I took the schematic off the board and taped it to a window, drawing against the glass, so I could see the drawing through the back. Taking my 2B pencil, I rubbed it over the lines, leaving a lot of graphite so it will transfer to the good paper.
Carefully align the bristol smooth paper on the board and lay the schematic over it, graphite side down. Tape it at the top like a hinge, so you can lift the schematic and check your transfer progress. Gently begin tracing over the lines, check to be sure you’re pressing hard enough to transfer the lines but soft enough that you aren’t denting the smooth sheet. When the schematic has been completely transferred to the smooth sheet, remove the top sheet. Voila, it’s time to start the drawing!
I’ve already begun massing in the shadow blocks again.
Here’s an example of this laborious process. Taking a 2B pencil, build up to the median value of the shadows. Then use a 2H to smooth it and a kneaded eraser to fix dark spots and edges. The block in the upper right was the third one I did, the ear is the ninth one. Still a long way to go until I can render them smoothly, but at least I’m seeing some progress. I included the incomplete brow shadow to show what it looks like after an initial pass with the 2B.
I found a video tutorial for Bargue Plate 49 on the Academy of Realist Art (Toronto)’s site: https://realistartonline.com/courses/drawing-the-bargue/ So I decided to jump ahead to this plate to learn their method for rendering the plates.
I have a scan of the plate that I cut in half, printed on letter-sized paper, and then enlarged on a copier to 11×17. It’s not the best source, I would love to be working off proper full-sized prints. But, it’s close to original size and lends itself to being copied on a standard 18×24 sheet of paper (in this case, I cut the sheet in half and trimmed it).
First we have the completed construct, following the articulation provided on the first half of plate 49. The construct is just a general measured drawing of the basic shapes. Here you can see how I’ve set them up on my drawing board.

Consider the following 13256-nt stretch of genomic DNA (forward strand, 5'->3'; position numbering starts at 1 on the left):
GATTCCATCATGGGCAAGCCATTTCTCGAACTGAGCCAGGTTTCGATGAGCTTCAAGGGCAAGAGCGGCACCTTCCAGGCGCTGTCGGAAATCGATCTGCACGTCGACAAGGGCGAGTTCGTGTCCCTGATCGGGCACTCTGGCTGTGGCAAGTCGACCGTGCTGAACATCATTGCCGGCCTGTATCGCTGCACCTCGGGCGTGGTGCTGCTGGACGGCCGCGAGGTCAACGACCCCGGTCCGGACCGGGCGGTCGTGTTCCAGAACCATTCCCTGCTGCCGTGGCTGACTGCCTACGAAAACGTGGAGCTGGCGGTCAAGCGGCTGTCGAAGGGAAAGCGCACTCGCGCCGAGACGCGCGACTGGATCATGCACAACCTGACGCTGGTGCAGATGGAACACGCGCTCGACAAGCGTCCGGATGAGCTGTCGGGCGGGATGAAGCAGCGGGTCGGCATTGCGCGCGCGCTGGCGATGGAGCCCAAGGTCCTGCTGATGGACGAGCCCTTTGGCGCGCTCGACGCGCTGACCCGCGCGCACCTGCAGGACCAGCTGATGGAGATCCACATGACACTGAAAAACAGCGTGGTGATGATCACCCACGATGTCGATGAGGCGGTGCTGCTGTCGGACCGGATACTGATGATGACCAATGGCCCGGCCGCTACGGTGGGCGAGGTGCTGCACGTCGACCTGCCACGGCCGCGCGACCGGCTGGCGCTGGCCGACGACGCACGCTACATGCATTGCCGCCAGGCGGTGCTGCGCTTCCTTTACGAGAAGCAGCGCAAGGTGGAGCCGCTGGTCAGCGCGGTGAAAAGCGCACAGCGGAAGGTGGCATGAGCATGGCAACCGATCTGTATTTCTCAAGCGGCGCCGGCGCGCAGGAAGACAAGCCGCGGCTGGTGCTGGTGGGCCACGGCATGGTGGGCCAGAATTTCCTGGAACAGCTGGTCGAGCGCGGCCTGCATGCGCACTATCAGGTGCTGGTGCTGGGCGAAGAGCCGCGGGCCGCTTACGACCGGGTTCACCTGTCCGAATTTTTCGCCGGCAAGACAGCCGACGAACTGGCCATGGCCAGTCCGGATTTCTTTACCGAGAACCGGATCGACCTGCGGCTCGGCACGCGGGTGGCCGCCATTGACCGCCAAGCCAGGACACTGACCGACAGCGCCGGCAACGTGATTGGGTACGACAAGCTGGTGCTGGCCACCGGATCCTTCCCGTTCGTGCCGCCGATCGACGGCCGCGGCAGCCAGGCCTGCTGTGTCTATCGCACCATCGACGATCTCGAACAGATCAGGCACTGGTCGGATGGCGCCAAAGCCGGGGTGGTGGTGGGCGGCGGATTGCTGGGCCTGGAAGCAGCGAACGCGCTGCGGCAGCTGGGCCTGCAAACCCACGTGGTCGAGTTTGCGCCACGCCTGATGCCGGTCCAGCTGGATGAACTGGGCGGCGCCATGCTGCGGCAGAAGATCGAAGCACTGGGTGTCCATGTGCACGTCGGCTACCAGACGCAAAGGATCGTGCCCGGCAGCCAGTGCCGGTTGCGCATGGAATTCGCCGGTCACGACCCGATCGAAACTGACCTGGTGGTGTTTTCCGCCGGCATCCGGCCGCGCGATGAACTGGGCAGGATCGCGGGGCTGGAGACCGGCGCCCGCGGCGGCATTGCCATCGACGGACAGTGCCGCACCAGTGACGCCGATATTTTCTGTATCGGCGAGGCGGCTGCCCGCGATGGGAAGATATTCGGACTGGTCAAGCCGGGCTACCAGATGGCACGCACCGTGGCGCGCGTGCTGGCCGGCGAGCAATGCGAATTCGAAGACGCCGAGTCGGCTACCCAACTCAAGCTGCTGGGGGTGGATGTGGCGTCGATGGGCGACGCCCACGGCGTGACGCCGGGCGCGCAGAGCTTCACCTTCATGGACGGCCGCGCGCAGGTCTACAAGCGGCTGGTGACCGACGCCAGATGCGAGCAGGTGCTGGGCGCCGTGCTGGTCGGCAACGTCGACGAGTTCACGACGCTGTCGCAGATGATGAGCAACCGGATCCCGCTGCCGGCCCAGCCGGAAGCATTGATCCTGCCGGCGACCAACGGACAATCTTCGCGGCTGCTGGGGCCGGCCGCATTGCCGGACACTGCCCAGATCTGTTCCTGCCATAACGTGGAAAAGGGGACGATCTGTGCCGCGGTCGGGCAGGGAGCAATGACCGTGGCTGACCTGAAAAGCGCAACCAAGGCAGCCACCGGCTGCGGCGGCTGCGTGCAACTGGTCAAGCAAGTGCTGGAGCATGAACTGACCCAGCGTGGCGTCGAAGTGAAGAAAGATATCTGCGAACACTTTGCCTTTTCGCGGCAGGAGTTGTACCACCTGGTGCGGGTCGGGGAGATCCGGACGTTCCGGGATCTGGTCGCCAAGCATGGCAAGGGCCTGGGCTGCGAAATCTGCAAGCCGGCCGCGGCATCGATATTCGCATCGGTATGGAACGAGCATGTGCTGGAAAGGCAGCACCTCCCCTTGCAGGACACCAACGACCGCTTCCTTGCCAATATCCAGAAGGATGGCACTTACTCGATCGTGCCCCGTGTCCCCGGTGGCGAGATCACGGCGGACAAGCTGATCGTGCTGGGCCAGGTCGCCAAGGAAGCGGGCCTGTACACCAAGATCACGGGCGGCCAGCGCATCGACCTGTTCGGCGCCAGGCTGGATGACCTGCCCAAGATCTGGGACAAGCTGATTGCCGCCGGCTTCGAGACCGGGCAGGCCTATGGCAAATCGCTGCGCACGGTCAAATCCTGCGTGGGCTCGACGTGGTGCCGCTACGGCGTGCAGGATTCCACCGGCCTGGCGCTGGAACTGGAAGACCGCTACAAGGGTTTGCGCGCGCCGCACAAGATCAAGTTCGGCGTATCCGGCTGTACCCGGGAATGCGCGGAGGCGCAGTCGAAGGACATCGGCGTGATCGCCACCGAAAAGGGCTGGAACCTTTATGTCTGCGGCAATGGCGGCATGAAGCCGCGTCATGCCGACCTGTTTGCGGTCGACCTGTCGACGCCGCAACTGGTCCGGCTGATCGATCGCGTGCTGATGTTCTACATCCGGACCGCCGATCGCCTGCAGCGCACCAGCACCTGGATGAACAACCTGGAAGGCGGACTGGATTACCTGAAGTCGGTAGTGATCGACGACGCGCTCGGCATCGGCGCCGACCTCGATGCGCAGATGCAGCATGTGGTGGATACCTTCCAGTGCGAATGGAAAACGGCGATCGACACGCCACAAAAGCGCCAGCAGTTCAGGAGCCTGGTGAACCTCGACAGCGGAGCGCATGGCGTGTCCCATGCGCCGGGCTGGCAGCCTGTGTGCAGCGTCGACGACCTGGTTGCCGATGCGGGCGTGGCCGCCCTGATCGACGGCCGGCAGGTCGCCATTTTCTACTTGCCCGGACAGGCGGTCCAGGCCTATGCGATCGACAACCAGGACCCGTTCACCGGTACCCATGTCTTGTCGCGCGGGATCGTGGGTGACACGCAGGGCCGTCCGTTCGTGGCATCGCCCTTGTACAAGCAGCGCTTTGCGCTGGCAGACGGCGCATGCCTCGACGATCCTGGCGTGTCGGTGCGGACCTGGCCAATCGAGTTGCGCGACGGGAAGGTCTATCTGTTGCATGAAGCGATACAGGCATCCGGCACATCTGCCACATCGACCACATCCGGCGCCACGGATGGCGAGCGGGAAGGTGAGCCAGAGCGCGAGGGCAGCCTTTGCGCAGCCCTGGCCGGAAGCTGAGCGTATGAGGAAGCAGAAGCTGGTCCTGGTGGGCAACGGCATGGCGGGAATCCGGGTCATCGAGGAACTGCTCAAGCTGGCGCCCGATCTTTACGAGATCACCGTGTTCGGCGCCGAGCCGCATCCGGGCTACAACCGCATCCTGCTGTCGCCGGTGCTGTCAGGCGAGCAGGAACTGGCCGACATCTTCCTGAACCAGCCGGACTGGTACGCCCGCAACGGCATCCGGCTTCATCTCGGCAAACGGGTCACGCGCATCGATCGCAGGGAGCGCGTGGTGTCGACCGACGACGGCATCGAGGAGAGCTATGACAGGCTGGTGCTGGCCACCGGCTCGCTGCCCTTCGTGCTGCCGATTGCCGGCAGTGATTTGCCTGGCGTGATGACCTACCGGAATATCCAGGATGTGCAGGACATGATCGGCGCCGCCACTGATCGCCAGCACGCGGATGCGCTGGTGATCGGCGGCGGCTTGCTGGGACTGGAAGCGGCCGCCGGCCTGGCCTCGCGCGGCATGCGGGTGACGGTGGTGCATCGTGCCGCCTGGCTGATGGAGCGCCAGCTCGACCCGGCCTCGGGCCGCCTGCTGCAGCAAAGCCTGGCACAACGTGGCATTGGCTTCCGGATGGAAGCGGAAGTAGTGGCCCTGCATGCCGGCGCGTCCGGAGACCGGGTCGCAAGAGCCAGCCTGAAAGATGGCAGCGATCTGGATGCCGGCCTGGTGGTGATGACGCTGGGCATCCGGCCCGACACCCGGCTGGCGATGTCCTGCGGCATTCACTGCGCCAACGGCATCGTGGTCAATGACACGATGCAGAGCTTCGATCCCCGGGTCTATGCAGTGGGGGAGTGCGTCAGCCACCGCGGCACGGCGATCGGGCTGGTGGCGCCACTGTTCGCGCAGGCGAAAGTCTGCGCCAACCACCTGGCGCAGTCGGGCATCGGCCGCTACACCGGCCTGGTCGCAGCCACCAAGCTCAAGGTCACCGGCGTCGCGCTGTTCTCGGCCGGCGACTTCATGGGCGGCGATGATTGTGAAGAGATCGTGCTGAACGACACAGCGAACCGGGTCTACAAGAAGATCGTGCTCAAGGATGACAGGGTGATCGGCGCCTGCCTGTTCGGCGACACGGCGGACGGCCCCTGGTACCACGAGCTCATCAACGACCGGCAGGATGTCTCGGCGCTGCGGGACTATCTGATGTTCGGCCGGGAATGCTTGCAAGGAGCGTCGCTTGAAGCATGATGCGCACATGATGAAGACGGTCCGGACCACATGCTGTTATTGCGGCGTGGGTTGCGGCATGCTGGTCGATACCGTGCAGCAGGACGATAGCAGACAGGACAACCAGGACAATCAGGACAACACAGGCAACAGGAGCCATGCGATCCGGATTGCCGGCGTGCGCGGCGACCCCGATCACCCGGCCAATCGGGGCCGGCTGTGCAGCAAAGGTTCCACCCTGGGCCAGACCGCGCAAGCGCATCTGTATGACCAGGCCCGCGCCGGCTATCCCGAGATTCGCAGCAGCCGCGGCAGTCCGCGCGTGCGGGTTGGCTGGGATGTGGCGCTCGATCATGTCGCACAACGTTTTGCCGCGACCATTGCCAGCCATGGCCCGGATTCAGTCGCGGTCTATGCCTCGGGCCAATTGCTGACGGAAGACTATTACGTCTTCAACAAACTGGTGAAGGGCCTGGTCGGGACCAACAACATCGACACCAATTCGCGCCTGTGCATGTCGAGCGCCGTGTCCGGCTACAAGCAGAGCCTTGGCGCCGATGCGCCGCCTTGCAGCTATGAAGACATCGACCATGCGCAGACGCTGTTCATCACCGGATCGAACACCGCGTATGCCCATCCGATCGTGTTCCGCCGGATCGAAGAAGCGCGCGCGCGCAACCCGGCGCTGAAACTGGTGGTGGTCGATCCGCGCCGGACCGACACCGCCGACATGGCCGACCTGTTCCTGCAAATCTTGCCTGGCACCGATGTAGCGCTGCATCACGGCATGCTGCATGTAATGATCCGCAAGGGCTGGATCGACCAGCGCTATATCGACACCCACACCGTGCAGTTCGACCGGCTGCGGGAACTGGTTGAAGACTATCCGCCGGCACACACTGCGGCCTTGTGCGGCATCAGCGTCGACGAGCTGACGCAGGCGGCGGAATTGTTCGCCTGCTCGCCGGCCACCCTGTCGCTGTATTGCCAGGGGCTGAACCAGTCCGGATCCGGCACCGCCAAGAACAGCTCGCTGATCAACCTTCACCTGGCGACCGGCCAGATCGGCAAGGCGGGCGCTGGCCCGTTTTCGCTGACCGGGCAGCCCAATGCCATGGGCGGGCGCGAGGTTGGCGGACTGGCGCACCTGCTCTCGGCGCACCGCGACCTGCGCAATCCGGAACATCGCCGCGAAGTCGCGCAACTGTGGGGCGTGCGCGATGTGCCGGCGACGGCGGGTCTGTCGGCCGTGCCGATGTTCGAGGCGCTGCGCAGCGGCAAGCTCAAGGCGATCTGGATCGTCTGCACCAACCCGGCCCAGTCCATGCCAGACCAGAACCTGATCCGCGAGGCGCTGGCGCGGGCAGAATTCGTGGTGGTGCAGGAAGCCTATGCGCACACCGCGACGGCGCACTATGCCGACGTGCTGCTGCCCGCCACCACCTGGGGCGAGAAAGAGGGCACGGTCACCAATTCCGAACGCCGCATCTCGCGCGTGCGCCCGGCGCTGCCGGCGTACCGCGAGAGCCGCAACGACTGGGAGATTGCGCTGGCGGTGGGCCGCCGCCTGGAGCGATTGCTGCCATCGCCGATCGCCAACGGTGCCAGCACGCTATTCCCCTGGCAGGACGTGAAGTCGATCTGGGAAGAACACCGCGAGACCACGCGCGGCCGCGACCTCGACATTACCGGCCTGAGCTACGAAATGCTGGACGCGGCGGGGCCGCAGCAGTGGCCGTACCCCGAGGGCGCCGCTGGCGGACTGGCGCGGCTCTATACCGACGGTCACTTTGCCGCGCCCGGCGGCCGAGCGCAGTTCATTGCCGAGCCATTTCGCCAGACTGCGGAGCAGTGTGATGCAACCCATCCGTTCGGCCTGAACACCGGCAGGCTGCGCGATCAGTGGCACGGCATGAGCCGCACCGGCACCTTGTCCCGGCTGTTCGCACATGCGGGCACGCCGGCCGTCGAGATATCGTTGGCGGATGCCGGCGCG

Next I refined the construct into the articulation. Still staying with straight, measured lines, I add more information to the drawing. Once I completed the articulation, I massed in the shadow value shapes with an even tone. By the end of this stage, I’d estimate I’m just over 20 hours in.
Next I will transfer this drawing from bristol sketch paper over to bristol smooth paper, which is lovely for smooth values. The method is the same as when I transfer a drawing to canvas for portraiture: rubbing the back with charcoal and lightly going over the shapes so they mark the paper underneath.
This one took a while. Not only are these plates challenging to learn, working with graphite on newsprint was a bad idea. Eh, I try things, sometimes they don’t work out. It was good practice due to the struggle for shading, though! Here’s the completed drawing:
And the work in progress shots, if you’re interested in the process.
Had a plein air drawing lesson with my painting instructor today in Little Falls. Got a late start due to rain, had about an hour before the actors had to hit the stage for some Shakespeare. Love the scene they fell into.
For Mother’s Day, I drew a couple cards using sketchbook paper. Loved the idea, hated the flimsy “cards”. So I decided to try my hand at making a printed card from a drawing. I think it turned out pretty well!
I finally set aside some time this afternoon to begin learning mat cutting. Since I’ve done a lot of stuff in my little sketchbook, I figure I’d start there. Definitely have to start getting in the habit of drawing in borders before I compose, and size that border a bit shorter so it more uniformly fits the standard frame size.
It was a nice learning session with some great cello music setting the mood. Made a few mistakes, learned things. I’m quite excited that I’ve taken my first step toward being able to make my own work presentable!